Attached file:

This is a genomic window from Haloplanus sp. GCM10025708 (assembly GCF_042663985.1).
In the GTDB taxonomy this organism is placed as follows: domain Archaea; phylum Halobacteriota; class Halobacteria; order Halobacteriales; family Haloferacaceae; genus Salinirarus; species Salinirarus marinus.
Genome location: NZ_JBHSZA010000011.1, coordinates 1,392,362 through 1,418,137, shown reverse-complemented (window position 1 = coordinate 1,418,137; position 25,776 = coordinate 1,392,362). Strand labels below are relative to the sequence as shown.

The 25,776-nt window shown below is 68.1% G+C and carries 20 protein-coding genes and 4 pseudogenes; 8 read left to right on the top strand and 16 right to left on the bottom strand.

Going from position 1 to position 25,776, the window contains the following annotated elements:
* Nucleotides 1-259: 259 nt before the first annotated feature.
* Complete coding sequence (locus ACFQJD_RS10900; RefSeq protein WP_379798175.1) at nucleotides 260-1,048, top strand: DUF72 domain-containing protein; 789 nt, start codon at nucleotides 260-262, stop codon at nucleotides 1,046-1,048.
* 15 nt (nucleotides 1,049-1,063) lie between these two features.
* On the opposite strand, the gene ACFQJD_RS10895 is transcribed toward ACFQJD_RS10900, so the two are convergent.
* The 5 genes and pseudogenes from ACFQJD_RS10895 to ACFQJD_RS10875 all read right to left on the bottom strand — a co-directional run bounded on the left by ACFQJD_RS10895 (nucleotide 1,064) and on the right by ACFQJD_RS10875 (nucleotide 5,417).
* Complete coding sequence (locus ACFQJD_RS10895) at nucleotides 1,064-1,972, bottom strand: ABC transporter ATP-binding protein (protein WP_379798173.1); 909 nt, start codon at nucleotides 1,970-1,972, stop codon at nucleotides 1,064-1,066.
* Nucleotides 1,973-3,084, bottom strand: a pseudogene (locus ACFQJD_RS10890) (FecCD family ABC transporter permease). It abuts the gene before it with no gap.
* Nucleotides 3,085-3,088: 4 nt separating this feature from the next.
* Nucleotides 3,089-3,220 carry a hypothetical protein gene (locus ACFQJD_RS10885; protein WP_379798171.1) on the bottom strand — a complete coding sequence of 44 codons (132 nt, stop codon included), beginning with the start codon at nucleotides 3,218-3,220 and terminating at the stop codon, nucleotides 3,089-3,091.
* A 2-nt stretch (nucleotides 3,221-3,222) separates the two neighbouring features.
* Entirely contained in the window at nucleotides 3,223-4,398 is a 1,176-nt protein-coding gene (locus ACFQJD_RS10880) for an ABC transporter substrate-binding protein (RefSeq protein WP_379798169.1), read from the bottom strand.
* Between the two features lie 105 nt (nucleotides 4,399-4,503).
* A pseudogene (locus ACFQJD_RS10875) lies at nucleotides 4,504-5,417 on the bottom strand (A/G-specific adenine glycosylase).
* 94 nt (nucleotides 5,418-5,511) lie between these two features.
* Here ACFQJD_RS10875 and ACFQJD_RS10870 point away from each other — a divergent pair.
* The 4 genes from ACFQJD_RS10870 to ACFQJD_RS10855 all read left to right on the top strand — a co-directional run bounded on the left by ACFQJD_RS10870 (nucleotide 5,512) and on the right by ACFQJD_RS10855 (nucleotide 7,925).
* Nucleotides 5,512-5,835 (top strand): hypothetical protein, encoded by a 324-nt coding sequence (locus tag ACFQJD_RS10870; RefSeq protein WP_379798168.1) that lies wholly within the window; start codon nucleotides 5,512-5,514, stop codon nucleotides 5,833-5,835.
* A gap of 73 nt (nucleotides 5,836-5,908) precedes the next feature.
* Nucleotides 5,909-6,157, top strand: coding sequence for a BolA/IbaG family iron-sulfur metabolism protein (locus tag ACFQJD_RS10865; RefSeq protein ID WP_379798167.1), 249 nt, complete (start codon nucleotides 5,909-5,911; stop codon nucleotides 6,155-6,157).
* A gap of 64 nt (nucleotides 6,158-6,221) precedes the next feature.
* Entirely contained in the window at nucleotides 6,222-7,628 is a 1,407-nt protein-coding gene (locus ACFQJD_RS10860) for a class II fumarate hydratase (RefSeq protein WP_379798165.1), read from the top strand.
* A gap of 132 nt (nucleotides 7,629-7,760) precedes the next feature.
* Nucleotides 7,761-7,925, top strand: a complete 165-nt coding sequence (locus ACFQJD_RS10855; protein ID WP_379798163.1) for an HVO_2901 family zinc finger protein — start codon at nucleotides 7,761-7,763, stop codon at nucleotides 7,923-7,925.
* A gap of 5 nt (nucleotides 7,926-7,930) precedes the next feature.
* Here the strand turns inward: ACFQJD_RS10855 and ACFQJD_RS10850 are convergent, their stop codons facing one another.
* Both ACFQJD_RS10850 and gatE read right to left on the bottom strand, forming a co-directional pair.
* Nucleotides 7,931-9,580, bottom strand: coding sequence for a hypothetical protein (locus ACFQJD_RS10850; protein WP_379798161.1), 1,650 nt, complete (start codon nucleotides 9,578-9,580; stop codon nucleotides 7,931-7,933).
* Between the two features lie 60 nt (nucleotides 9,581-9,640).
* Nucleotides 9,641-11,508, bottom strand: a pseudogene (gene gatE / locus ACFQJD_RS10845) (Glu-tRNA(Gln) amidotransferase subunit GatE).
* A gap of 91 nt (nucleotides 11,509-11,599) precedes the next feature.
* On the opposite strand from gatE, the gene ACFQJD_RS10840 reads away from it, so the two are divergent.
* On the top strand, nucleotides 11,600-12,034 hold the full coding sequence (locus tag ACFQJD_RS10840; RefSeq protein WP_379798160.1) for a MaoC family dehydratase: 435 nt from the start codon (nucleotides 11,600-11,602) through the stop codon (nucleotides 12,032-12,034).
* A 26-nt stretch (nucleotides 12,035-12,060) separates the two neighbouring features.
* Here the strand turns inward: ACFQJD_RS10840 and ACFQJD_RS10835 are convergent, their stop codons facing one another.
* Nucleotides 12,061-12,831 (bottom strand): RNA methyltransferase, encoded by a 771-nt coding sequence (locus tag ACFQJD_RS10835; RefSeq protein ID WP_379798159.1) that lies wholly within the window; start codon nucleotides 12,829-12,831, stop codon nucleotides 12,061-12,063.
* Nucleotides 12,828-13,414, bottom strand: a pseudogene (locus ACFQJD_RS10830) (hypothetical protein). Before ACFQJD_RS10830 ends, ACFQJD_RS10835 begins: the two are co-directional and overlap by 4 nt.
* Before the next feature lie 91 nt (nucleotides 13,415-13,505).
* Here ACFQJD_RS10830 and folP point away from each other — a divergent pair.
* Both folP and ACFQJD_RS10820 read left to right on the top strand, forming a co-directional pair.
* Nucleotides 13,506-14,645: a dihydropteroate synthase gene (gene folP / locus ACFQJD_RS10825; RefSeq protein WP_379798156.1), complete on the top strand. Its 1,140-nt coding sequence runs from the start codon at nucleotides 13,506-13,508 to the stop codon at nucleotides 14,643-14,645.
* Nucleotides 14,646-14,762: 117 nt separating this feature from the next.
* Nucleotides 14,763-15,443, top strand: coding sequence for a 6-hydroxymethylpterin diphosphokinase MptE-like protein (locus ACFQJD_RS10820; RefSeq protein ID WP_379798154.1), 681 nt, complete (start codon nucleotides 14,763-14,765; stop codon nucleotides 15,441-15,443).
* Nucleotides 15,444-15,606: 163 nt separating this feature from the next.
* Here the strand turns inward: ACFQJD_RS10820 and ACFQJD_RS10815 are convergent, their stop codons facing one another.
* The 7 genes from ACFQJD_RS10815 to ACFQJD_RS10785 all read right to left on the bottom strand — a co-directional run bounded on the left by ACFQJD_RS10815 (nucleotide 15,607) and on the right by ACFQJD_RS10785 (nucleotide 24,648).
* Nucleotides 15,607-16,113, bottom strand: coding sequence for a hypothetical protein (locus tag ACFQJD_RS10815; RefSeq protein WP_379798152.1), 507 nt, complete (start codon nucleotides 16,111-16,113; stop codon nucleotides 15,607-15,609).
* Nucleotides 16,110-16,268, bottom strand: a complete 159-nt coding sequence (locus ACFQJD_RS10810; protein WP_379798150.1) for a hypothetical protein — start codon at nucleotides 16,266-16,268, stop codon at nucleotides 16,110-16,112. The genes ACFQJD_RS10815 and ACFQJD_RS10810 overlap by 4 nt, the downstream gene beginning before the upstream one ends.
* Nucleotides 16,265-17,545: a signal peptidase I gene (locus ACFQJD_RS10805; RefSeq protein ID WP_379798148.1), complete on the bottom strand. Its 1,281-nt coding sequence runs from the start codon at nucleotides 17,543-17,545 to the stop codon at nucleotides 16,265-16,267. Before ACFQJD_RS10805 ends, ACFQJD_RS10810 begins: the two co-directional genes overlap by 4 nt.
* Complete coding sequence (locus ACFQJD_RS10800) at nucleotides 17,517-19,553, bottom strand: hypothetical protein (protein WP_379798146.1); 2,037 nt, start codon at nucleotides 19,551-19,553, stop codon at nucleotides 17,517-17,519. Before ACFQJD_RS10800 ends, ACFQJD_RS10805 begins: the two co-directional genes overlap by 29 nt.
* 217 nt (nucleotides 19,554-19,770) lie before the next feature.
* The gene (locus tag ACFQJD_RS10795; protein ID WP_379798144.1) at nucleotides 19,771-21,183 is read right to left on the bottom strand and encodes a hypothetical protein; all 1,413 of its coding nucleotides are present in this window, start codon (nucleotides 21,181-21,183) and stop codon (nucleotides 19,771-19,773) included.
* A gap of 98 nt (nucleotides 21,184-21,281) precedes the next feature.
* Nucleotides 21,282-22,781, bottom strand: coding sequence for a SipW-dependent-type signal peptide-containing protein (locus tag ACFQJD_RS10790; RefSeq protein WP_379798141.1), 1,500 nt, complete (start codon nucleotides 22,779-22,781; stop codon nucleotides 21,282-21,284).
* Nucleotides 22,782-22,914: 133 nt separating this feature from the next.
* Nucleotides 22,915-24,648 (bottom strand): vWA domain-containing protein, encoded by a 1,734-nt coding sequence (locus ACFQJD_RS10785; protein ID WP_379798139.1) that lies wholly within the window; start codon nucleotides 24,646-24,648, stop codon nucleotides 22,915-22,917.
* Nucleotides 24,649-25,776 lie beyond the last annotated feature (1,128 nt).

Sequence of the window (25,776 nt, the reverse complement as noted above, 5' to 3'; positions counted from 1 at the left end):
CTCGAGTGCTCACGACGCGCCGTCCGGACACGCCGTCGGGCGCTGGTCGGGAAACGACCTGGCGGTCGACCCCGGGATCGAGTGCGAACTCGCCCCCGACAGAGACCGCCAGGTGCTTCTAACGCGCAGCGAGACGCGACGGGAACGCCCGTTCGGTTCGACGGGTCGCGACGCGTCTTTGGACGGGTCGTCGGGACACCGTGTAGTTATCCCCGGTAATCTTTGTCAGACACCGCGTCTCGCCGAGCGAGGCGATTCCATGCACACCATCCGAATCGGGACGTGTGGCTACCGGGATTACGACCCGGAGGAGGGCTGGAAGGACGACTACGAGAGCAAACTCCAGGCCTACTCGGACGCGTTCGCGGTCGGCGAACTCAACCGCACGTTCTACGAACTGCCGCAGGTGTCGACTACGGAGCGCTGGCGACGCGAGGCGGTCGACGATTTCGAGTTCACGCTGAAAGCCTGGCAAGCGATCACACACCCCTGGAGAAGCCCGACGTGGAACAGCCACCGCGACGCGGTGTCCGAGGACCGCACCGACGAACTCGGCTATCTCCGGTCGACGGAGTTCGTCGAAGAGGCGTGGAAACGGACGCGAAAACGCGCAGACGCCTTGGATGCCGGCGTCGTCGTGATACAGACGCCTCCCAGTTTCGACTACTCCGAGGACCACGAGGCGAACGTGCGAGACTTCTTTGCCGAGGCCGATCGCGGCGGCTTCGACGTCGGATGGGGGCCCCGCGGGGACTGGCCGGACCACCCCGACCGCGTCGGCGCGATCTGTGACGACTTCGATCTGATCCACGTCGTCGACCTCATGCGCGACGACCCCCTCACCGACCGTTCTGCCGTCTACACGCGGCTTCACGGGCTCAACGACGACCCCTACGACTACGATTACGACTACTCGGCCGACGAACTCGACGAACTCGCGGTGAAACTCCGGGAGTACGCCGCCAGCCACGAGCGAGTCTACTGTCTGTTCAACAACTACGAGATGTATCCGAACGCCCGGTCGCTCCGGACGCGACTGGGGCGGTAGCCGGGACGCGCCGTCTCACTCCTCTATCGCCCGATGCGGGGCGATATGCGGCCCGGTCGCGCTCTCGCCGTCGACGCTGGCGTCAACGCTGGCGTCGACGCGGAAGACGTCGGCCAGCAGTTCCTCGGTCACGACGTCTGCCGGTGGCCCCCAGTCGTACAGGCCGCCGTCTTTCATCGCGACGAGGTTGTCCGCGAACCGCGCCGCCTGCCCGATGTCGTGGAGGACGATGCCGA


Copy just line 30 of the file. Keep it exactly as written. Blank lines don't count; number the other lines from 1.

* Here the strand turns inward: ACFQJD_RS10855 and ACFQJD_RS10850 are convergent, their stop codons facing one another.